And there are few forms of communication as templated as the TV cooking show. An endless parade of chirpy, chatty chefs building their personal brands and cookbook franchises, churning out the same old char-grilled beef fillet drizzled with a balsamic reduction of pan juices etc etc, ‘plated’ up with a wink and a flash of whitened teeth.

All the food’s been done a million times before. There’s no sense of wonder, magic, or even of a special occasion.

Then there’s Heston Blumenthal. Over summer his Heston’s Feasts popped up amid the other shows like a centaur in a pet shop.

The Art Of Messing With Your Mind

Blumenthal, at his UK restaurant The Fat Duck, has taken food to places that few others have dared, or been able to. His work combines science lab techniques, a love of theatrics, and painstaking historical research into recipes from ye olden days. His specialty is messing with your mind using flavours and ingredients presented in forms that make you expect something else: a realistic looking fruit platter that’s actually made from different meats, snail porridge, or edible candles and cutlery.

On each episode of his TV show, he creates a banquet from a different era, and serves it up to half a dozen nervous celebrity-types. It’s absolutely riveting television, full of dangerously mad ideas and terrifying ingredients.

It should be compulsory viewing for anyone in the event industry, and anyone who’s involved in making presentations will learn something useful.

Blumenthal’s fundamental challenge is to get a reluctant table of diners to overcome their fears and preconceptions in order to experience something wonderful. Anyone in advertising will recognise this challenge, standing in a boardroom trying to persuade six nervous people that your strange ideas might actually be good for them, if they’d only try one.

Here are five things that you, the presenter, can learn from Heston Blumenthal.

1. Aim High, Take Risks
Blumenthal is ambitious in his plans for each of the banquets: he wants to create the greatest dining experience of his guests’ life. He’s obsessively driven by that aim, and it comes across in his painstaking attention to detail.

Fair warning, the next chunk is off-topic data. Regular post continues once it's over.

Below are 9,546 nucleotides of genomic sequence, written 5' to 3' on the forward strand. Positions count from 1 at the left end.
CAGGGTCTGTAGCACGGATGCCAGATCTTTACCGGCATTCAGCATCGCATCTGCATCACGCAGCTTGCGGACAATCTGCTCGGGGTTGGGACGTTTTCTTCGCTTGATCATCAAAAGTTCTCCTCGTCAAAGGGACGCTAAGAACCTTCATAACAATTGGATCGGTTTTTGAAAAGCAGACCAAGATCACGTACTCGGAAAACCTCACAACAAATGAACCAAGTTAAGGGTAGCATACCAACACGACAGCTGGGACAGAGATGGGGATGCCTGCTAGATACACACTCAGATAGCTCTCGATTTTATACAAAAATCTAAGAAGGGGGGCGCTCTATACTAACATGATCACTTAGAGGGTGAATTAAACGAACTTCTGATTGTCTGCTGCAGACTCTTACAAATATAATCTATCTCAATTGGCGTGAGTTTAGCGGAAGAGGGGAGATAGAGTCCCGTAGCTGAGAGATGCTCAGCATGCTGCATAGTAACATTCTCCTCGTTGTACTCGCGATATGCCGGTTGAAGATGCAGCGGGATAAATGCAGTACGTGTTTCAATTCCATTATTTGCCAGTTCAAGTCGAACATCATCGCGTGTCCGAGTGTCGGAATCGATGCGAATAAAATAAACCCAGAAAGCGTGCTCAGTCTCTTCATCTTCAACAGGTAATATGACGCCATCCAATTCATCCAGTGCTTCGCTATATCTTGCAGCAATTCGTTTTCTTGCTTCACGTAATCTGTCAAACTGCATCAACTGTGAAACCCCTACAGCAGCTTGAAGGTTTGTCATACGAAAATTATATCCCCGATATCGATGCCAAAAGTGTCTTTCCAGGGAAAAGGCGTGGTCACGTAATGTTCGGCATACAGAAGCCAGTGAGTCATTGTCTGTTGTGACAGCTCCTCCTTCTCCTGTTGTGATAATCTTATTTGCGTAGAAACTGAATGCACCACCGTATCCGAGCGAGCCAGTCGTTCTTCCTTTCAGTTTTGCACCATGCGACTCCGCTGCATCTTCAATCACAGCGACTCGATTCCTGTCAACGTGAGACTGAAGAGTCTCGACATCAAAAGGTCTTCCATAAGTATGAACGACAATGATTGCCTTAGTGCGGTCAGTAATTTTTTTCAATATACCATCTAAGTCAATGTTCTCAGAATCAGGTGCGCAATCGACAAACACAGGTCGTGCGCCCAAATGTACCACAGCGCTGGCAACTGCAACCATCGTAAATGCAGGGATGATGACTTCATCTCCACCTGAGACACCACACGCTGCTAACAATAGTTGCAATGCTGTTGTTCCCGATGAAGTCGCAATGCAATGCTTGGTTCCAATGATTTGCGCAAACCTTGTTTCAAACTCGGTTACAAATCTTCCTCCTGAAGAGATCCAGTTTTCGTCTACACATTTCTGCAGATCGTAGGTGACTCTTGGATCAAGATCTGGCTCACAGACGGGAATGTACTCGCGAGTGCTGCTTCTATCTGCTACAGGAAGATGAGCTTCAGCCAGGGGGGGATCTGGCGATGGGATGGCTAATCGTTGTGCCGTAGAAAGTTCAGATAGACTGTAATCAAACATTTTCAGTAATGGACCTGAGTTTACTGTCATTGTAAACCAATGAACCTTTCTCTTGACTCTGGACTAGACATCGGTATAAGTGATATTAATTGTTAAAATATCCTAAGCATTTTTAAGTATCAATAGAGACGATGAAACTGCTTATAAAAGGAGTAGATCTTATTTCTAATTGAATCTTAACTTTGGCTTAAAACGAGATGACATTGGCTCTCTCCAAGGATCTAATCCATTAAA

To create an experience like no other, he takes a lot of risks, feeding his guests brains, testicles, grasshoppers and lampreys in various disguises, having faith that the rewards will outweigh the risks. In the end, some of them aren’t major hits. But when one hits the bullseye, you can see the guests eyeballs rotating in amazement and pleasure.

Almost all presentations are put together in the hope of creating as little impression as possible, because that means the lowest chance of any embarrassing mistake or controversy. And that’s fine if your sole aim is to keep your current job.

If you want to achieve greatness, you’re going to have to go out on a limb and try a few things that others are afraid to do.

2. Work With All The Senses
When you’re eating, taste and smell are the basic building blocks of the experience. Blumenthal spends a lot of time exploring how the other senses can color your perceptions. Like a Victorian era ‘edible garden’, with deep-fried crunchy insects, served with the smell of grass and the sound of a lawn mower.  Or serving sashimi with a set of earphones playing squawking seagulls.

Likewise, most presenters believe their experience is limited to audio and visual. Why not get your audience touching things, playing with your new product? Theatrical smoke machines can produce different fragrances like vanilla, mint, or coconut. You could use atmospheric sound effects that can take their minds to another place.

Blumenthal describes memory as the most powerful sense, where “the triggers from our past create the most intense flavors of all.” Smell and sound can evoke this at a far more powerful level than words and images. It’s not as easy to stage as a slide show, and you can’t do it for the average boardroom presentations, but for a larger event it’ll create lasting memories.

Part 2 tomorrow, or perhaps the day after.